By Eric Schweibenz
On December 1, 2009, Analog Devices, Inc. of Norwood, Massachusetts (“Analog”) filed a complaint requesting that the ITC commence an investigation pursuant to Section 337.

The complaint alleges that Knowles Electronics LLC of Itasca, Illinois (“Knowles”) and Mouser Electronics, Inc. of Mansfield, Texas (“Mouser”) (collectively, the “Proposed Respondents”) unlawfully import into the U.S., sell for importation, and/or sell within the U.S. after importation certain surface mount MEMS (Micro-Electro-Mechanical System) microphones, as well as certain products that incorporate those microphones which allegedly infringe certain claims of U.S. Patent Nos. 7,220,614 (the ‘614 patent) and 7,364,942 (the ‘942 patent).

According to the complaint, the “patents-in-suit relate generally to forming durable anti-stiction surfaces on micromachined structures.”  Further, Analog alleges in its complaint that the asserted patents (i) “provide a solution to the problem of stiction, including in MEMS devices,” (ii) “disclose and claim processes and devices that utilize vapor deposition of a material having anti-stiction properties to produce a low stiction surface on a MEMS device,” and (iii) “disclose and claim chemicals that are effective in imparting the anti-stiction property to a surface for a MEMS device.”

In the complaint, Analog alleges that “the Accused Products are manufactured entirely outside of the United States in China and/or Japan and are then imported into the United States, sold for importation, and/or sold after importation, in the United States by Knowles and its U.S. distributors, including Mouser.”  Analog further alleges that a “representative of Analog purchased, in the United States, a Nokia 3600 cell phone containing a Knowles surface mount MEMS microphone, bearing identification number ‘S310 3745 V11’” and such Knowles surface mount MEMS microphone “was manufactured, at least in part, in China.”

With respect to related litigation, Analog asserts in its complaint that it filed suit on November 3, 2009 against Knowles in the U.S. District Court for the District of Delaware alleging infringement of the same patents asserted in the instant action.  In addition, Analog notes that Knowles filed a Section 337 complaint against Analog on November 12, 2009 and the ITC has not yet determined whether it will institute an investigation.  See our November 13 post for more details.  According to the complaint, there is “substantial overlap between Knowles’ Proposed Investigation and Analog’s Complaint” since “[b]oth investigations involve the same products – Analog’s MEMS microphones and Knowles’ surface mount MEMS microphones.”  Analog therefore seeks “consolidation of the investigations pursuant to Commission Rule 201.7(a)” in an effort to “save Commission resources, as well as those of the parties.”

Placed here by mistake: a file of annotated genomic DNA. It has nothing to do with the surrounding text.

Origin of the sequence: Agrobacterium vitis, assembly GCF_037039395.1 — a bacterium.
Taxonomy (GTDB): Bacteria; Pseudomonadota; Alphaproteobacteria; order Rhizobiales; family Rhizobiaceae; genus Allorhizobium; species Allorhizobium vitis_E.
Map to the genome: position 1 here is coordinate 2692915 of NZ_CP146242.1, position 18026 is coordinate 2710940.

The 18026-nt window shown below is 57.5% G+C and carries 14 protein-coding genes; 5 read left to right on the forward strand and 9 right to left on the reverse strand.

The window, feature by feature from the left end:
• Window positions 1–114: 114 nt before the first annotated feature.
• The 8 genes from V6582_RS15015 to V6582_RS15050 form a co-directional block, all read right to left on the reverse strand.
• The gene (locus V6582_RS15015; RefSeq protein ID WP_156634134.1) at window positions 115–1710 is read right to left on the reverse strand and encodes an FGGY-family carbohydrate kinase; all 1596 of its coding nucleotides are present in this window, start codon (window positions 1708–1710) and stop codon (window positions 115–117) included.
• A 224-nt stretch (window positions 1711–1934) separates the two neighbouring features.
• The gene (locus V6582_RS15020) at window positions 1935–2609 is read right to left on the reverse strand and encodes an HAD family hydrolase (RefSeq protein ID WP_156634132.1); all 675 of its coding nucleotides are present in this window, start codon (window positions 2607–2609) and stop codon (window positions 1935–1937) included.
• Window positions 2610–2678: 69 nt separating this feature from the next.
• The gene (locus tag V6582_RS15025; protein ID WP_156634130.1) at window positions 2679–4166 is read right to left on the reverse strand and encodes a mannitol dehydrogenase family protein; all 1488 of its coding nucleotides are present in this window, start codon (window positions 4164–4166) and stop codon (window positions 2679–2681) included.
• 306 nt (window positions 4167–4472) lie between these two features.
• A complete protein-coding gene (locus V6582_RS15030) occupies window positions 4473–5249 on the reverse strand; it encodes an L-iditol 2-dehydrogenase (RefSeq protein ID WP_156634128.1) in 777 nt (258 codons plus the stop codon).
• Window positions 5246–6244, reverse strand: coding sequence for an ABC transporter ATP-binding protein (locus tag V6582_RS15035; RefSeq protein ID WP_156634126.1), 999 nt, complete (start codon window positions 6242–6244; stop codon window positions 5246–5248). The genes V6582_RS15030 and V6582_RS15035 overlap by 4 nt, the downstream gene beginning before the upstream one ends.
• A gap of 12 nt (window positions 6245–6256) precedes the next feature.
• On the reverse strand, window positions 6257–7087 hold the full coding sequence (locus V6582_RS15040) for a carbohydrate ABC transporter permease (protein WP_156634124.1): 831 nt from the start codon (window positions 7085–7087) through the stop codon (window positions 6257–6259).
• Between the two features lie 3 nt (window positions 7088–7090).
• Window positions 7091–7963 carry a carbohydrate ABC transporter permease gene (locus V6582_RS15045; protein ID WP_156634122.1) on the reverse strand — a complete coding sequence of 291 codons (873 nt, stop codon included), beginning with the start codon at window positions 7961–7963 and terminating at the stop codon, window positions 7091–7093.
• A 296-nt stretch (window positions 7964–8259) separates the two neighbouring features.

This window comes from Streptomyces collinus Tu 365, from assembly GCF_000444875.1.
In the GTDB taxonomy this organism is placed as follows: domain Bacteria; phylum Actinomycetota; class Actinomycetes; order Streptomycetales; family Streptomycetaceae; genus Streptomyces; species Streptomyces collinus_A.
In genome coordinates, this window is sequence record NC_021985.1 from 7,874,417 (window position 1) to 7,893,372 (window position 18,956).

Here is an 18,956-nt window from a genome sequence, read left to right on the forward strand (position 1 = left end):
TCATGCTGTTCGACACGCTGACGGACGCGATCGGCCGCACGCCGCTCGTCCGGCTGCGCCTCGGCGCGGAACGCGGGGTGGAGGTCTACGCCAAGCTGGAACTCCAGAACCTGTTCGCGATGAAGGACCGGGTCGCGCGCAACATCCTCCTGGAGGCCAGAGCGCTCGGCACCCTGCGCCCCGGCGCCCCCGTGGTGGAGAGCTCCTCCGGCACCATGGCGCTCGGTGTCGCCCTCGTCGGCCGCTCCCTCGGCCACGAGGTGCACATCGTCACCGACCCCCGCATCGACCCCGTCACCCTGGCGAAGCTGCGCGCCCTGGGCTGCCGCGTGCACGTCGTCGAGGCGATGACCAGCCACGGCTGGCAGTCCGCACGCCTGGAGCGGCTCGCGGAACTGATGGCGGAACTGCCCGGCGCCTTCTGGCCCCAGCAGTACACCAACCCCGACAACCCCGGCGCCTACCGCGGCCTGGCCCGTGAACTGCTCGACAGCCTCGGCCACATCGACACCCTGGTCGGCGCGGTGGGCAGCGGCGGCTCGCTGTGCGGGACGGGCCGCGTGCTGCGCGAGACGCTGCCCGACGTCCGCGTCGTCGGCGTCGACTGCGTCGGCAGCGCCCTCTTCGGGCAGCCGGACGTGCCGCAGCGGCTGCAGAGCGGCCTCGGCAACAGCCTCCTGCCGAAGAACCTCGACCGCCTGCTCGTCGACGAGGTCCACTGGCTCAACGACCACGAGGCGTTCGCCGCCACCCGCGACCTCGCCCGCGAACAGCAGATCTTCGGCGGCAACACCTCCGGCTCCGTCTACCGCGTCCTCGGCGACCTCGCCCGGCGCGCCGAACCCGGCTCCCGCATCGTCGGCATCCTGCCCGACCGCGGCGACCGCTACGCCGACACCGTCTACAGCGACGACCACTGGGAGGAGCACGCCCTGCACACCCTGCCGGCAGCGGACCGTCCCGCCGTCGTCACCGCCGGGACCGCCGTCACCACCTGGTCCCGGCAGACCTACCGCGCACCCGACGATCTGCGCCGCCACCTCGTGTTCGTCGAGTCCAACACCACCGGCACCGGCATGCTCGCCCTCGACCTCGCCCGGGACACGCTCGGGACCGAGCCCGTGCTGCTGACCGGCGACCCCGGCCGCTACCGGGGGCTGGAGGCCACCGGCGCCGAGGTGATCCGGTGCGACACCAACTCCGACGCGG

Regarding domestic industry, Analog asserts that a “domestic industry as defined by 19 U.S.C. § 1337(a)(3) exists with respect to Analog’s activities in the United States that exploit the ‘614 Patent and ‘942 Patent and that relate to articles protected by the patented methods by reason of Analog’s significant investment in plant and equipment and significant employment of labor and capital.”

With respect to potential remedy, Analog asks that the Commission issue permanent limited and general exclusion orders and permanent cease and desist orders directed to the Proposed Respondents.